The reason (mechanism) for the increase in the change in resistance (ΔR) due to the increase in the value β is believed to be that, if the value β is increased, the resistivity (ρ⇓) to conduction electrons of one spin state is increased and the resistivity (ρ⇑) to conduction electrons of the other spin state is decreased. That is, the conduction electrons of one spin state do not easily flow through the ferromagnetic layer or are shut out, and the mean free path of the spin-down conduction electrons is shortened, thus exhibiting insulating behavior. On the other hand, the conduction electrons of the other spin state easily flow through the ferromagnetic layer, and the mean free path of the spin-up conduction electrons is extended, thus exhibiting metallic behavior. Consequently, the difference in mean free path between the spin-up electrons and the spin-down electrons is increased.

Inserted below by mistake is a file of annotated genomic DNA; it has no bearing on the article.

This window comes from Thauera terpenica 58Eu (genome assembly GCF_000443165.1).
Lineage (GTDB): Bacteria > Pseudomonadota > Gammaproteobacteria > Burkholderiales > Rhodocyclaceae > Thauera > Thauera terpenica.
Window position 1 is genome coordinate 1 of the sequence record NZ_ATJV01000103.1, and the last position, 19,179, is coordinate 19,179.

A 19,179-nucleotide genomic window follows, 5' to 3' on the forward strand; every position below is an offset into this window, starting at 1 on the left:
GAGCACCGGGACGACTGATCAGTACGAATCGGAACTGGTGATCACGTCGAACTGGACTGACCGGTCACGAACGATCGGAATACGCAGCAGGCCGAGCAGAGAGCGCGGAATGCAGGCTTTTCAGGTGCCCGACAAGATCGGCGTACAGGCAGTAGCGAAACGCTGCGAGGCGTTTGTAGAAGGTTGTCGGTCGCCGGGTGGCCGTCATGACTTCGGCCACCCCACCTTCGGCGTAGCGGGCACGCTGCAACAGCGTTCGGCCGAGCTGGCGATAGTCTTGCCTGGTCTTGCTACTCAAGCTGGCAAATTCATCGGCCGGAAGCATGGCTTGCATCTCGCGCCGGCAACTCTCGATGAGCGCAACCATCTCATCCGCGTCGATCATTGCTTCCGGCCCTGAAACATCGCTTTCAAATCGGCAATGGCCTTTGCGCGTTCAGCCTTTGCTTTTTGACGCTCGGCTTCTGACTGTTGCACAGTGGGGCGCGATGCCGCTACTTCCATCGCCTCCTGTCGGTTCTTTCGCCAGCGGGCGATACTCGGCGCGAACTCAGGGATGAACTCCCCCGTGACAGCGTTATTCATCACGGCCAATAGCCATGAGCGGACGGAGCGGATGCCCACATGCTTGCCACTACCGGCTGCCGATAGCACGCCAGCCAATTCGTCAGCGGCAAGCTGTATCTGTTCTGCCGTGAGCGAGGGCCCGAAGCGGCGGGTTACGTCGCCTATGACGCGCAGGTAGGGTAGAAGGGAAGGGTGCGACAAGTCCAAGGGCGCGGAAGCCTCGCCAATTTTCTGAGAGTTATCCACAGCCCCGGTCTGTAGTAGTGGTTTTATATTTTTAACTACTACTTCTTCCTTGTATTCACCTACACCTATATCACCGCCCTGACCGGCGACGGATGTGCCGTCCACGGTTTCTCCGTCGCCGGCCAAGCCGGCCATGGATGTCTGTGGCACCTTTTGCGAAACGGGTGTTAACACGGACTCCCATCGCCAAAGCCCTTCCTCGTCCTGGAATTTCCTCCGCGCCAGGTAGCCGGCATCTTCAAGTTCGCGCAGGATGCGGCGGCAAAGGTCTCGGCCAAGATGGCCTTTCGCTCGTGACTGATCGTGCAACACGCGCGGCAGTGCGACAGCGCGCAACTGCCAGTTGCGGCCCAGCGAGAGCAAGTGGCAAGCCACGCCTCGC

The reason (mechanism) for the increase in the change in resistance (ΔR) due to the increase in the polarizability P is believed to be that, if the polarizability P is increased, electrons of one spin state have a higher density of states (i.e., the number increases) in the vicinity of the Fermi level, while electrons of the other spin state have a lower density of states (i.e., the number decreases) in the vicinity of the Fermi level. Consequently, the difference in mean free path between the spin-up electrons and the spin-down electrons is increased.

Such a phenomenon is referred to as spin polarization, and the magnitude of the spin polarization changes depending on the relative relationship in magnetic direction between the free magnetic layer and the pinned magnetic layer.